Little Rock, Ark. (Jan. 12, 2011) -- The William J. Clinton Presidential Center's temporary exhibit, "Haiti: Building Back Better" celebrates the people and culture of Haiti as the nation recovers from the devastating earthquake one year ago today. Open until Feb. 6, 2011, the exhibit highlights the history of Haiti, Haitian arts and culture, President Clinton's presidential and post-presidential involvement with the country, and earthquake recovery efforts.
"Today, we mark the one-year anniversary of the devastating earthquake, we planned this exhibit not only to address the tragedy and the rebuilding efforts, but also to highlight the rich history and culture of this remarkable country and it's resilient people," said Stephanie S. Streett, Executive Director of the Clinton Foundation.
President Clinton first traveled to Haiti in 1975. As president, he worked to encourage economic development and restore democratically elected leadership in Haiti. After leaving The White House, he continued to travel to Haiti as a private citizen and responded to the needs of Haitians through the work of the William J. Clinton Foundation, the Clinton Global Initiative, and the Clinton Health Access Initiative, and recently, as the UN Special Envoy for Haiti. After the January 2010 earthquake, he was invited by the government of Haiti to serve, along with Prime Minister Jean Max Bellerive, as the International Co-Chair of the Interim Haiti Recovery Commission.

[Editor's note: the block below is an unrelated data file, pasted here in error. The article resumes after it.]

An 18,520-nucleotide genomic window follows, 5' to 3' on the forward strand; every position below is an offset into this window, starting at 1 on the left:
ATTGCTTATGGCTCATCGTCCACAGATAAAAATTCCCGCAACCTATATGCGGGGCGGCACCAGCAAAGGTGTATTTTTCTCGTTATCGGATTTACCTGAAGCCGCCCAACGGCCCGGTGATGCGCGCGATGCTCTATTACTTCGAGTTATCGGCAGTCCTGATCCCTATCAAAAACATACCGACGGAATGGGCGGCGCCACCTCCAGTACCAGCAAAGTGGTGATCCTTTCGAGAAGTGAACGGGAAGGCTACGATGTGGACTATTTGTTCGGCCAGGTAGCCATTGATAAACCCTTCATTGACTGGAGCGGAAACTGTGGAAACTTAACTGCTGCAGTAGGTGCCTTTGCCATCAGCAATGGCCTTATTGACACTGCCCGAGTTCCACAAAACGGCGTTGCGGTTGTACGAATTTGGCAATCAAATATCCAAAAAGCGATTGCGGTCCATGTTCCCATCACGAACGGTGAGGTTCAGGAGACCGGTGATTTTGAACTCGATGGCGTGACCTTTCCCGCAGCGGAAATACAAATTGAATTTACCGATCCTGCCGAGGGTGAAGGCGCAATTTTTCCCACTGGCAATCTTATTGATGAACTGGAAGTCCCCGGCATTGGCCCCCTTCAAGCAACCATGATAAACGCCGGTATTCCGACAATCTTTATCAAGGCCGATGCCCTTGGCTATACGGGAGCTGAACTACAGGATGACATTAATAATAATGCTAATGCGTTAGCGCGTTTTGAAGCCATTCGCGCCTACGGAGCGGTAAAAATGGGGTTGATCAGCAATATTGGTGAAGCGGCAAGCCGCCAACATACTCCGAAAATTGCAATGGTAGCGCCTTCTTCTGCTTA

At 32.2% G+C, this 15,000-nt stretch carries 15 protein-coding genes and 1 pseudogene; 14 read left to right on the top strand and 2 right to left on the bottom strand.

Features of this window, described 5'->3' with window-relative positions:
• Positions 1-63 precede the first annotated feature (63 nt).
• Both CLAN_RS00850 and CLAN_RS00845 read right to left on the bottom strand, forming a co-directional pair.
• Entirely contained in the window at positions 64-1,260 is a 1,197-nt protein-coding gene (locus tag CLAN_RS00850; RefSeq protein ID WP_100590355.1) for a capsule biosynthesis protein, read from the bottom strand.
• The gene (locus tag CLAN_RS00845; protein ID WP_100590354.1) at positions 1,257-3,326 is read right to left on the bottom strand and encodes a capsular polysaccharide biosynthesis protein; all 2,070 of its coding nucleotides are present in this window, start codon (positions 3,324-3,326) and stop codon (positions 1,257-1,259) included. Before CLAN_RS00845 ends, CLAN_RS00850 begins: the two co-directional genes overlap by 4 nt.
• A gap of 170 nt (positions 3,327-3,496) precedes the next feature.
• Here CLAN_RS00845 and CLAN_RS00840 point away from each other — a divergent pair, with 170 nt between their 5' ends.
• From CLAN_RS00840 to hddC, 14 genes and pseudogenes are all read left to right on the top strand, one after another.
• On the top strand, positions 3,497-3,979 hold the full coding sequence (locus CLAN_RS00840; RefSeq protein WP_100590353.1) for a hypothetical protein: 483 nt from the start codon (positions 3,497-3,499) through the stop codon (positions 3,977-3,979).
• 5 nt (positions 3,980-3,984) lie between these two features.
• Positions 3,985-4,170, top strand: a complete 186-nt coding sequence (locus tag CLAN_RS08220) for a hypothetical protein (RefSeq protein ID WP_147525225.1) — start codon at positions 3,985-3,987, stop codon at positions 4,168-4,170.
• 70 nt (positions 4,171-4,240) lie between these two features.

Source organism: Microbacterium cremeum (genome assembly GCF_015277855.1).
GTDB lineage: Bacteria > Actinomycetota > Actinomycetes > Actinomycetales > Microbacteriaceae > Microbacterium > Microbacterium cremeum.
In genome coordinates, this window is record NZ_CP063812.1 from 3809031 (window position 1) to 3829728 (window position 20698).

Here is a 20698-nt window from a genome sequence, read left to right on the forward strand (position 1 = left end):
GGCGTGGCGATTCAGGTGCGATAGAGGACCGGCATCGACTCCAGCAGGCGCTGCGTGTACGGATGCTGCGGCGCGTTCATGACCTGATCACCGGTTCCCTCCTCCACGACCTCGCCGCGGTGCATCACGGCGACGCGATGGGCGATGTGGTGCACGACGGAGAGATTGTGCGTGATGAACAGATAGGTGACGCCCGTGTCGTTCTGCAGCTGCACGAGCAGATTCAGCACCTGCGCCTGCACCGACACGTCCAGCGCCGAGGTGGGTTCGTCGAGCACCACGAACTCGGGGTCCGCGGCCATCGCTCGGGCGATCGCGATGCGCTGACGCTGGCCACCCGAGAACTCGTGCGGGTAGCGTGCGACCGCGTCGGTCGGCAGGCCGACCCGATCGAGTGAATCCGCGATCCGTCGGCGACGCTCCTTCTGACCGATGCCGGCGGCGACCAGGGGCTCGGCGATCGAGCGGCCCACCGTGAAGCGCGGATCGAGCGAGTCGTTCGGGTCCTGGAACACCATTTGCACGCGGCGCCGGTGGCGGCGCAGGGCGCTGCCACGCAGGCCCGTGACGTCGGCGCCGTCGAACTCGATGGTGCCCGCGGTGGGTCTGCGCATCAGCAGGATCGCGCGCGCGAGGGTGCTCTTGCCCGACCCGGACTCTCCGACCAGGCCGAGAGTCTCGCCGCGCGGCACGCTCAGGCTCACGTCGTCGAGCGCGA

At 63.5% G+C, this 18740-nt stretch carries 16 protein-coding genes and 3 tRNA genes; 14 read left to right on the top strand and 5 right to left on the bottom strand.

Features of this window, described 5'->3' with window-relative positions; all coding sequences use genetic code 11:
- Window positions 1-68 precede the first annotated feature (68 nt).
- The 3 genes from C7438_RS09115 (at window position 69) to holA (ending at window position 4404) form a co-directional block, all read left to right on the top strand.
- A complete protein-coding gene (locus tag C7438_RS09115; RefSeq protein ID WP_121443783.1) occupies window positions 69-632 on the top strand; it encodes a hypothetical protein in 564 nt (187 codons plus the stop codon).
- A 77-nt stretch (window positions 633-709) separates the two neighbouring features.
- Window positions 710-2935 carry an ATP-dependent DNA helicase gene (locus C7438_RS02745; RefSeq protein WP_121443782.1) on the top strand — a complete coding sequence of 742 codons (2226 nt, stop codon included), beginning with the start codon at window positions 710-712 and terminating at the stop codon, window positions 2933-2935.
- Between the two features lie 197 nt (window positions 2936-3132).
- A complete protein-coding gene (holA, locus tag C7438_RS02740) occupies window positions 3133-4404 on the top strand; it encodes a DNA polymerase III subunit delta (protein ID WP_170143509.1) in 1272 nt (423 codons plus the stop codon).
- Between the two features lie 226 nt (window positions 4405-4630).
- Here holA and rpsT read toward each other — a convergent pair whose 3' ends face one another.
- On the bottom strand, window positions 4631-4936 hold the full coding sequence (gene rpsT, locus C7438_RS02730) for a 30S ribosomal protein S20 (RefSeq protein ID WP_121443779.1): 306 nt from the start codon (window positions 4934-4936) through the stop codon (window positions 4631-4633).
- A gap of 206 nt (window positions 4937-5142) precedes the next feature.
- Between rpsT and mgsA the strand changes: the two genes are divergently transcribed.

Through the generosity of Clinton Foundation supporters and partners, the total value of assistance to Haiti provided through the Foundation's efforts has been nearly $23 million to date.
The multi-media exhibit begins in the center's first floor Garden View Room where visitors walk through a brief history of Haiti. The exhibit then transitions into a look at the country during President Clinton's administration as well as post presidency. The Garden View Room also features beautiful, hand-crafted Haitian art that is representative of the spirit and the strength of the Haitian people.
Upstairs in the Temporary Gallery, the second half of the exhibit begins at 4:53 p.m. on Jan. 12, 2010, the exact time and date when the massive 7.0 earthquake struck Haiti near its capitol of Port-au-Prince. This portion of the exhibit is dedicated to the moments during and shortly after the earthquake, and the immediate and on-going relief efforts to recover and rebuild Haiti.
Throughout the exhibit, the Center offers "The Haiti: Building Back Better Tour for School Groups." The tour highlights President Clinton's current work and his continued support to Haiti. Students will see the effects of the January 12, 2010, earthquake in Haiti and will learn about the resilience of the Haitian people and the economic value of art to the Haitian community.
Haiti: Building Back Better is in cooperation of the Smithsonian Institution through its Haiti Cultural Recovery Project.
Serge Jolimeau and Michee Ramil Remy was organized by the Museum of Contemporary Art, North Miami, Florida, U.S.A. and was curated by Bonnie Clearwater.